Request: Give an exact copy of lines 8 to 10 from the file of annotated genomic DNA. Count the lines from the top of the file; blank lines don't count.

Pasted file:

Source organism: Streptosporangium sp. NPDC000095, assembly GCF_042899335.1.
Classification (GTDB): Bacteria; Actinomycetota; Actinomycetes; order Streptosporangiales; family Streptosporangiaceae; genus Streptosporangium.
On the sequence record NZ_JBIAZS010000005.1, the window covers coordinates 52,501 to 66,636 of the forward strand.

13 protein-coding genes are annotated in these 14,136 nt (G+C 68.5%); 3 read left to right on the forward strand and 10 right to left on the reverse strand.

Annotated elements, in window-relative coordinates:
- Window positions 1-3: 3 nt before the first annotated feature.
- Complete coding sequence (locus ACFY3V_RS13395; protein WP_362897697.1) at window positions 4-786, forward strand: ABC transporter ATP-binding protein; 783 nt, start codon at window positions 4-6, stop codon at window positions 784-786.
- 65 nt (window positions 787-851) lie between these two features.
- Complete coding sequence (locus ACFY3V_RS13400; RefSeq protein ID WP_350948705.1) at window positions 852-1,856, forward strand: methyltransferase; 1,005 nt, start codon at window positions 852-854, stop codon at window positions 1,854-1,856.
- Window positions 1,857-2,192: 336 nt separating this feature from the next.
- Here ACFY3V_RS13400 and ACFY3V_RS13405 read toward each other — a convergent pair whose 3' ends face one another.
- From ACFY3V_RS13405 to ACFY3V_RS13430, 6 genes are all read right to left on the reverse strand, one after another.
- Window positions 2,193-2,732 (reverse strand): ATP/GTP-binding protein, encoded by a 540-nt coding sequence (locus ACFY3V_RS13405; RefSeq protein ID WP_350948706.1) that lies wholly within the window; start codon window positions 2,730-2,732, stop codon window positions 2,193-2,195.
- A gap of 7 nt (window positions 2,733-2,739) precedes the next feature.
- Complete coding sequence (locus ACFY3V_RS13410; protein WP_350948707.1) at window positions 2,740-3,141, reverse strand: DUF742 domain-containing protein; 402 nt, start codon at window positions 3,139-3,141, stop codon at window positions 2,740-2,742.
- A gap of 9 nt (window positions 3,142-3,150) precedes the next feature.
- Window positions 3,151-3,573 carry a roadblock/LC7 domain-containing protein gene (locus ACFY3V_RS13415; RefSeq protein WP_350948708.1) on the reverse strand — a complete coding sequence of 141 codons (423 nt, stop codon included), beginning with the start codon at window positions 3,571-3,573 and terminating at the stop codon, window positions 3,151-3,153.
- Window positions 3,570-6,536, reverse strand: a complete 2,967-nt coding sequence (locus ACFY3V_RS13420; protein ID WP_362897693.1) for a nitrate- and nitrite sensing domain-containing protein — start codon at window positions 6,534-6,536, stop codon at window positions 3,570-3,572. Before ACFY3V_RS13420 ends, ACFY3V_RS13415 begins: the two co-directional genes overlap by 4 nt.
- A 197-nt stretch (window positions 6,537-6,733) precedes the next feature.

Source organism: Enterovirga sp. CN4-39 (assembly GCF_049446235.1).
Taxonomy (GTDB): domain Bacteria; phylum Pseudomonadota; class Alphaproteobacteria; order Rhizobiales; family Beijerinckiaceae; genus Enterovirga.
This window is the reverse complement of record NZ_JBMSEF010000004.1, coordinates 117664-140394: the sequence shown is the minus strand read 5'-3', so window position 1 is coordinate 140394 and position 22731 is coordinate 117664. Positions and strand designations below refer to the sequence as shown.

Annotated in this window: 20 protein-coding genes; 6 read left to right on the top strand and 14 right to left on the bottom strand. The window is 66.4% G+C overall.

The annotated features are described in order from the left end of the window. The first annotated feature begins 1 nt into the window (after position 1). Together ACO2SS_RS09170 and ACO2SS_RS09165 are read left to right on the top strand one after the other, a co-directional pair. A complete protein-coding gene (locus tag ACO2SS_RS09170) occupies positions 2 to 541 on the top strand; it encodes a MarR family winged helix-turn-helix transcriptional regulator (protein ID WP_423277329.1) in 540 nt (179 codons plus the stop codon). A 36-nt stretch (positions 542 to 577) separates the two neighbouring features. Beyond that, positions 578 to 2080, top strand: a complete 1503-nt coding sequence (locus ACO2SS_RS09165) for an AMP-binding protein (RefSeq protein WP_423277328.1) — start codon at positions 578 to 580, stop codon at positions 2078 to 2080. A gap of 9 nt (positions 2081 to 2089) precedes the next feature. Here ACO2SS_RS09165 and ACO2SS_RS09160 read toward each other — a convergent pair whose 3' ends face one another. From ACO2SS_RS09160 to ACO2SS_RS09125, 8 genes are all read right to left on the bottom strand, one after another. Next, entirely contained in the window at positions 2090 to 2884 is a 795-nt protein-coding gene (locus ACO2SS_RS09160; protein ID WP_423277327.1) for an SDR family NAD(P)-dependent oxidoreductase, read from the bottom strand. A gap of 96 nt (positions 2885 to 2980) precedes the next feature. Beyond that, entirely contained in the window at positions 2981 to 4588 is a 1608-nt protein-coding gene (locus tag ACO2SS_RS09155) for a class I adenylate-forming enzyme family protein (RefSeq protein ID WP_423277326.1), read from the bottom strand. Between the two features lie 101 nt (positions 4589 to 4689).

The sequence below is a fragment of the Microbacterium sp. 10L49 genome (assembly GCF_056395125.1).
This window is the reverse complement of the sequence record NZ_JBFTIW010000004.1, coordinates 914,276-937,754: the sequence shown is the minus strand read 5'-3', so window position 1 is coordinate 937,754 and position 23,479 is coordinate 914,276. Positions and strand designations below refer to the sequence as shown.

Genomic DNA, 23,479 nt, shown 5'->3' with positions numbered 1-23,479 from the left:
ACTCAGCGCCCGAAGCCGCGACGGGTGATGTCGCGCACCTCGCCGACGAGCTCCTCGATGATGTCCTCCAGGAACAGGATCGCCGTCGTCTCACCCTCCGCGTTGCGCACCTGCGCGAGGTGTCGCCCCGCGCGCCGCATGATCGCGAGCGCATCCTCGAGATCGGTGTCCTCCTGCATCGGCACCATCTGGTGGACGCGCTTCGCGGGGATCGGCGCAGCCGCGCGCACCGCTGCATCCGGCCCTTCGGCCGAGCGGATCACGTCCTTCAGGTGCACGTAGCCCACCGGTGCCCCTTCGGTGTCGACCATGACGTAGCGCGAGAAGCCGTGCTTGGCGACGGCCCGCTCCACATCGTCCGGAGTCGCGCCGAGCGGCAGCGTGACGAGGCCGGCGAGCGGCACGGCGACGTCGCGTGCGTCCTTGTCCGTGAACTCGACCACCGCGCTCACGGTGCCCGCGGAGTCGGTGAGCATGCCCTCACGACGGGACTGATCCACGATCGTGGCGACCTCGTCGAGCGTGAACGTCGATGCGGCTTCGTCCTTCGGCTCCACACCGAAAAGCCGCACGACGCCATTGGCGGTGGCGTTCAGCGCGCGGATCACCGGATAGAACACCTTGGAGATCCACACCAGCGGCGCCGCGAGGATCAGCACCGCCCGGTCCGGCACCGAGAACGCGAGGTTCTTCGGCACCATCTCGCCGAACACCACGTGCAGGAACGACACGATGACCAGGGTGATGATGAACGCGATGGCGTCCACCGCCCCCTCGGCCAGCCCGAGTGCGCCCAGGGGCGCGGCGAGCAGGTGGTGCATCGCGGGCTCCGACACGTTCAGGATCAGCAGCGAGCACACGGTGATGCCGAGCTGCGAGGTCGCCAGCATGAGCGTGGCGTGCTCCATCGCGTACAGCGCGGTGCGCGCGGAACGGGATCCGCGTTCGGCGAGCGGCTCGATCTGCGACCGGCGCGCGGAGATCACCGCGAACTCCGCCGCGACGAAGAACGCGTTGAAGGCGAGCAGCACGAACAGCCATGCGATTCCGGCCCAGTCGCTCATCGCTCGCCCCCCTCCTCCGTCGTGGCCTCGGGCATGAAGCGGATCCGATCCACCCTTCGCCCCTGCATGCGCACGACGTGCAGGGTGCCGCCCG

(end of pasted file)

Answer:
- 65 nt (window positions 787-851) lie between these two features.
- Complete coding sequence (locus ACFY3V_RS13400; RefSeq protein ID WP_350948705.1) at window positions 852-1,856, forward strand: methyltransferase; 1,005 nt, start codon at window positions 852-854, stop codon at window positions 1,854-1,856.
- Window positions 1,857-2,192: 336 nt separating this feature from the next.